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Govt tightens noose on NGOs; asks them open core accounts in public banks

Registration of more than 10,000 NGOs have been cancelled over the last three years

BS Web Team & Agencies 

Govt comes down heavy on NGOs, asks to open accounts in PSBs

Tightening the rules for (Non-governmental organisation), the Home Ministry has asked as many as 5,845 organisations to open their accounts in banks having core banking facilities and furnish details for real-time access to security agencies in case of any discrepancy.

It is the latest in a series of steps taken by the aimed at checking "errant" NGOs, especially those receiving foreign funding.

Registration of more than 10,000 have been cancelled and more than 1,300 have been denied a renewal over the last three years for various violations.

The move came after it was detected that many have their bank accounts in cooperative banks or state government- owned apex banks or banks which do not have core banking facilities, official sources said.

In March, Business Standard had reported that as many as 11,319 were barred from receiving foreign funds as their Foreign Contribution Regulation Act (FCRA) licences had expired with effect from November 1, 2016 and registration of more than 14,000 was cancelled for violating the law.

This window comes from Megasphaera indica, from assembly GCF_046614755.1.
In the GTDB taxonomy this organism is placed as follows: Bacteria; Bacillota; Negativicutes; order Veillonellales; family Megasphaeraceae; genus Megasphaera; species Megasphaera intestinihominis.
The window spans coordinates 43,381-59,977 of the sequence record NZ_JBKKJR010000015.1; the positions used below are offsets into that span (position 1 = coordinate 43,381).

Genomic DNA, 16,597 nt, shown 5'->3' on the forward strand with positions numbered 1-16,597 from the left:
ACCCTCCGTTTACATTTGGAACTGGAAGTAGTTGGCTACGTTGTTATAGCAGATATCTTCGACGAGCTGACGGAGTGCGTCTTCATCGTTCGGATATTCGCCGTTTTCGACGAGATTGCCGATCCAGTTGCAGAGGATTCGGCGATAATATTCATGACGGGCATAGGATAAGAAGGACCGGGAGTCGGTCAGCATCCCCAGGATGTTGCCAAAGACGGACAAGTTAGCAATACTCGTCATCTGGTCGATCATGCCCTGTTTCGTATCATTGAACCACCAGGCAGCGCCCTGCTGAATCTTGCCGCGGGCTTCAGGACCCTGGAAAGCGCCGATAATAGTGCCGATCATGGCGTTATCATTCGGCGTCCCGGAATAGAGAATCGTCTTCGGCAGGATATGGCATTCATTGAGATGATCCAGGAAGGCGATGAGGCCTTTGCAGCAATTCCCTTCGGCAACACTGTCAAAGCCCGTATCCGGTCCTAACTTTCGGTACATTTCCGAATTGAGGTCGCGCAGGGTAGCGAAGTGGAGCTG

As of now, there are around 24,000 active in the country as against 40,000 in 2014-15.

Also Read: UNHRC should call on India to stop targeting NGOs, says Human Rights Watch

In a communication, 3,768 have been told that their bank accounts are not available according to core banking format while 2,077 have been asked to furnish bank accounts details as no such data is available with the home ministry.

Last month, the had asked the centre to consider making a law to regulate NGOs, disbursal of funds to them and consequential proceedings on account of defaults and asked it to respond in eight weeks.

A bench headed by Chief Justice had said the existing regulations were not sufficient to regulate the across the country, the disbursal of funds and consequential defaults, Business Standard had reported

The home ministry wants that all registered under the Foreign Contribution Regulation Act mandatorily have their accounts in either nationalised banks or in a few private banks which have core banking facilities.

Under core banking system, all the branches of the networked banks are interconnected. This would allow the security agencies to access the accounts of the on real time basis, the sources said.